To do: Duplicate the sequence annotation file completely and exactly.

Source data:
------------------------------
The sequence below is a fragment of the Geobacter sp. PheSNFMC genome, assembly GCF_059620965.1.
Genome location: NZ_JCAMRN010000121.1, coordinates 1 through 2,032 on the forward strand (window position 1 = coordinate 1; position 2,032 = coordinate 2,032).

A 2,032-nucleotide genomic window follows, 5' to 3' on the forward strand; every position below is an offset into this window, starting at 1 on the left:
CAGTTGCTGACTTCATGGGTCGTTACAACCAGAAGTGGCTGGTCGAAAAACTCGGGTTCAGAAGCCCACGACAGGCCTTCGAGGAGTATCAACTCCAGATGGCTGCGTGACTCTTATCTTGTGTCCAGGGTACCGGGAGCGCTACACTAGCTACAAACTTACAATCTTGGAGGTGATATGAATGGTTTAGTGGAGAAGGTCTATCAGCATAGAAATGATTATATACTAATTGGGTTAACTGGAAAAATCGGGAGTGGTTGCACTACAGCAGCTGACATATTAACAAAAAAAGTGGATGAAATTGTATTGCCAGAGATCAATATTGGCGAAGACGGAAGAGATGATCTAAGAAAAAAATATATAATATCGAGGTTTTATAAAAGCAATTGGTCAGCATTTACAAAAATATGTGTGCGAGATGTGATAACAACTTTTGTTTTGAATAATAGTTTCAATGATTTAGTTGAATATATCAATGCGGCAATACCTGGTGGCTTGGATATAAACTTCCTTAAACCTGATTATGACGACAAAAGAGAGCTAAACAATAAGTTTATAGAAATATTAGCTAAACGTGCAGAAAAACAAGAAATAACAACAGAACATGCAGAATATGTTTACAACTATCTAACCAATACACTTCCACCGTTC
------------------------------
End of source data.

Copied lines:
The sequence below is a fragment of the Geobacter sp. PheSNFMC genome, assembly GCF_059620965.1.
Genome location: NZ_JCAMRN010000121.1, coordinates 1 through 2,032 on the forward strand (window position 1 = coordinate 1; position 2,032 = coordinate 2,032).

A 2,032-nucleotide genomic window follows, 5' to 3' on the forward strand; every position below is an offset into this window, starting at 1 on the left:
CAGTTGCTGACTTCATGGGTCGTTACAACCAGAAGTGGCTGGTCGAAAAACTCGGGTTCAGAAGCCCACGACAGGCCTTCGAGGAGTATCAACTCCAGATGGCTGCGTGACTCTTATCTTGTGTCCAGGGTACCGGGAGCGCTACACTAGCTACAAACTTACAATCTTGGAGGTGATATGAATGGTTTAGTGGAGAAGGTCTATCAGCATAGAAATGATTATATACTAATTGGGTTAACTGGAAAAATCGGGAGTGGTTGCACTACAGCAGCTGACATATTAACAAAAAAAGTGGATGAAATTGTATTGCCAGAGATCAATATTGGCGAAGACGGAAGAGATGATCTAAGAAAAAAATATATAATATCGAGGTTTTATAAAAGCAATTGGTCAGCATTTACAAAAATATGTGTGCGAGATGTGATAACAACTTTTGTTTTGAATAATAGTTTCAATGATTTAGTTGAATATATCAATGCGGCAATACCTGGTGGCTTGGATATAAACTTCCTTAAACCTGATTATGACGACAAAAGAGAGCTAAACAATAAGTTTATAGAAATATTAGCTAAACGTGCAGAAAAACAAGAAATAACAACAGAACATGCAGAATATGTTTACAACTATCTAACCAATACACTTCCACCGTTC